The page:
More than one billion people volunteer globally – the equivalent of over 109 million full-time workers, according to the UN Volunteers' 2018 report, State of the World’s Volunteerism.
Resilient communities are healthy communities, and FIGO members around the world make a critical contribution. On the frontline of women’s health in 132 countries, they donate their time, expertise, and platforms to improve the physical, mental, reproductive and sexual health of women throughout their lives.
We are proud to celebrate their contributions.
Dr Hema Divakar is a member of FIGO's Executive Board, FOGSI's Ambassador to FIGO, and Co-Chair of our Committee on Pregnancy and Non-Communicable Diseases (NCDs). This is a rising threat in women's health globally, and FIGO leads on a range of research, advocacy and best practice activities to improve both the short-term and long-term outcomes across the pandemic.
What FIGO volunteer activities are you currently involved in?
I co-chair FIGO’s Committee on Pregnancy and Non Communicable Diseases (NCDs), an aspect of the pandemic that is often overlooked. Cervical cancer has reached an alarming proportion among the Indian population, while diabetes is also reaching epidemic levels.
It is projected that by 2030, NCDs will claim 52 million lives annually. But services such as contraceptive choices and HPV vaccines, diabetes and lifestyle education, which FIGO advocates for, and which I also volunteer to deliver at my hospital in Bengaluru, can help to avert mortality.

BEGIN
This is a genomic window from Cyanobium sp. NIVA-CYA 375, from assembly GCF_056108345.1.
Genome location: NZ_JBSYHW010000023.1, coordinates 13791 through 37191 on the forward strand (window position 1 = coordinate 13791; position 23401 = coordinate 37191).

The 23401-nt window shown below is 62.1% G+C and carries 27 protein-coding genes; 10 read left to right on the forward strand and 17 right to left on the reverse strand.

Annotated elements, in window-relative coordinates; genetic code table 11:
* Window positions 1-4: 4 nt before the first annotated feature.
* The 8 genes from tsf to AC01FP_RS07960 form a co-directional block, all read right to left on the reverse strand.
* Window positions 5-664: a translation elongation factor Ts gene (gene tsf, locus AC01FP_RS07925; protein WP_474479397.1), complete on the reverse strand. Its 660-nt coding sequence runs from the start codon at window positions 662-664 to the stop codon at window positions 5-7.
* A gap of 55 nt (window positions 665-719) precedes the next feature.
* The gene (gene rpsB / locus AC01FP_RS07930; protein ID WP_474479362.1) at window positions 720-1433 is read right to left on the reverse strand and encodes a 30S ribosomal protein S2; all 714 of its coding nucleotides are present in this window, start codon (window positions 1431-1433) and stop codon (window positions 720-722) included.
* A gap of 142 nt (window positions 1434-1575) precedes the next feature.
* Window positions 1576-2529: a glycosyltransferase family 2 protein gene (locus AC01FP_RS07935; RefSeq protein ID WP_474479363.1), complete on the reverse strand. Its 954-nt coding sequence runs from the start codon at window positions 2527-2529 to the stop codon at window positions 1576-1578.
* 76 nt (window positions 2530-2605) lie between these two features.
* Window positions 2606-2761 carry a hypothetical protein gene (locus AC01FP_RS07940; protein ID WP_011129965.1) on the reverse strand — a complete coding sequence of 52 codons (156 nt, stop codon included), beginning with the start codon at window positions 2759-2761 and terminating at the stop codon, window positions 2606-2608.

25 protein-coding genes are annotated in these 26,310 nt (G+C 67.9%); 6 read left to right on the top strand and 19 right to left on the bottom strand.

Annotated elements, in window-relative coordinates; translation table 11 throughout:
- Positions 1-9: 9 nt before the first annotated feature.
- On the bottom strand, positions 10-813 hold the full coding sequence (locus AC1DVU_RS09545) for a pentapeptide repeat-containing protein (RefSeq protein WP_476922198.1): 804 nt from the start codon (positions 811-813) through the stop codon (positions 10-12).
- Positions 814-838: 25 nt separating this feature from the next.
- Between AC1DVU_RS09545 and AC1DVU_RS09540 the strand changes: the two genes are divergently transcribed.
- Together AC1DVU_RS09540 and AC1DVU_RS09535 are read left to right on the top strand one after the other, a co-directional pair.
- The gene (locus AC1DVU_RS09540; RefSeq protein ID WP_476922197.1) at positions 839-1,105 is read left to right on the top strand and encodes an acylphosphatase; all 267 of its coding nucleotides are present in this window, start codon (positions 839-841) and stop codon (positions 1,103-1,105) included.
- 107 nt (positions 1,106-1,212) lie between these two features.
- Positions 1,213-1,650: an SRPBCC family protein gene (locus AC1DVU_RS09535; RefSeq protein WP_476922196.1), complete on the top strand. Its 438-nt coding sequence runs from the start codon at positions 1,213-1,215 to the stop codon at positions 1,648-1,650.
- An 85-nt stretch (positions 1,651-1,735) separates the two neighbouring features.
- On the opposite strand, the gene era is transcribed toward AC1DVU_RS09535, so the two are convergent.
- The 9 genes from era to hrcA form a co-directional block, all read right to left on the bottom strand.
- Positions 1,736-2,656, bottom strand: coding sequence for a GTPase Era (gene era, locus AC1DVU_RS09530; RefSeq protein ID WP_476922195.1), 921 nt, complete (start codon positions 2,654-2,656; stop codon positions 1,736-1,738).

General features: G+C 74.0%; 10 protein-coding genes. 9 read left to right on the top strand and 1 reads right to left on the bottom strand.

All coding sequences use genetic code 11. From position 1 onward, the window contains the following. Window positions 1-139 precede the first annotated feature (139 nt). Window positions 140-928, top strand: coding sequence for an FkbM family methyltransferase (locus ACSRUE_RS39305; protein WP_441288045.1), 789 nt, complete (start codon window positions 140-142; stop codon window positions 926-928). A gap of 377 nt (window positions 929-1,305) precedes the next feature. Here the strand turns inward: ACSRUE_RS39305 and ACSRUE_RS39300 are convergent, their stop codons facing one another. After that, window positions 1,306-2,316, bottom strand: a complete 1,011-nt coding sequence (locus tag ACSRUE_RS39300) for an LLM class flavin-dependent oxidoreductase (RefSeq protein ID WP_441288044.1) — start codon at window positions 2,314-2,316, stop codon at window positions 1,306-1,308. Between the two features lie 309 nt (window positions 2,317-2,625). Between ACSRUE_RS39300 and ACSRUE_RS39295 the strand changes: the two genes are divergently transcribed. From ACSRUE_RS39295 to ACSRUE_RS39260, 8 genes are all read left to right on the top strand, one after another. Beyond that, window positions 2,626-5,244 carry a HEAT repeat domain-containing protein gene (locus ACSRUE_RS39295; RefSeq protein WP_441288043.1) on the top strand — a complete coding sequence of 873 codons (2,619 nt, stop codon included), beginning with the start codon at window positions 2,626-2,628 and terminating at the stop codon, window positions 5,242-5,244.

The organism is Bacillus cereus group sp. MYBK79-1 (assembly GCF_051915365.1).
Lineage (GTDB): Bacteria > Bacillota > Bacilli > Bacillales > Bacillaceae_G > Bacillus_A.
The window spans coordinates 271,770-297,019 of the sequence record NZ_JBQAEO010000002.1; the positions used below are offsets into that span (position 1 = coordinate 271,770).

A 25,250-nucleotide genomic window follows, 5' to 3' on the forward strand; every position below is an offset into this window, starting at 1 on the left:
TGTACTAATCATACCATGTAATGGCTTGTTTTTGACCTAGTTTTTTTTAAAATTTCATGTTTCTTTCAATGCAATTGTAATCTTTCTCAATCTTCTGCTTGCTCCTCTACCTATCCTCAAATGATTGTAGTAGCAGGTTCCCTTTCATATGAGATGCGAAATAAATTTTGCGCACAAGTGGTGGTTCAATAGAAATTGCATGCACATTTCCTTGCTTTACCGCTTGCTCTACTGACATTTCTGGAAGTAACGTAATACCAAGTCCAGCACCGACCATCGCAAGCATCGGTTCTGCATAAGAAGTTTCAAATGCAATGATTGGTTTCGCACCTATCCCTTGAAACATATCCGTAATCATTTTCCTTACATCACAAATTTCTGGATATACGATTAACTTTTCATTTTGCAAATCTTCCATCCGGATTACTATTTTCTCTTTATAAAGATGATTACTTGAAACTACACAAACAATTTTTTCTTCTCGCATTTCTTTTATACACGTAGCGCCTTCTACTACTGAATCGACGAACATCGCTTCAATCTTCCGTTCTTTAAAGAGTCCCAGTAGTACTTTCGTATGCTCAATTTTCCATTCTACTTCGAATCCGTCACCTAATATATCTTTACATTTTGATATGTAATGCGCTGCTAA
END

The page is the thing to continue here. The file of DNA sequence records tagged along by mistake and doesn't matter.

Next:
Why is this women’s health issue important to you?
I believe very simply that a women's health is a nation’s wealth. Health begins in the womb, and training and capacity building, research and clinical best practice are key drivers. As OBGYNs we are in a strong position to lead.
What motivates you to volunteer?
A woman’s healthcare needs vary greatly throughout her lifetime, but there are moments when you can make a long-term difference: such as the treatment and management of diabetes in pregnancy. This is an issue I am passionate about. It is complicated, but presents a wonderful opportunity to achieve a good outcome for both the mother and the baby.
What has been your biggest accomplishment in your volunteer role?
We are committed to doing our bit and giving back to society, and there is a joy in that. Sometimes even the smallest accomplishment can make a big difference in the life of a girl or woman, and there are many such small changes happening every day - but India is a big country and enough is not enough!
How has your life been shaped by other volunteers?
I learn many lessons from other volunteers, and am inspired to do more.
This interview appeared as part of a wider series celebrating FIGO volunteers. Find more stories here.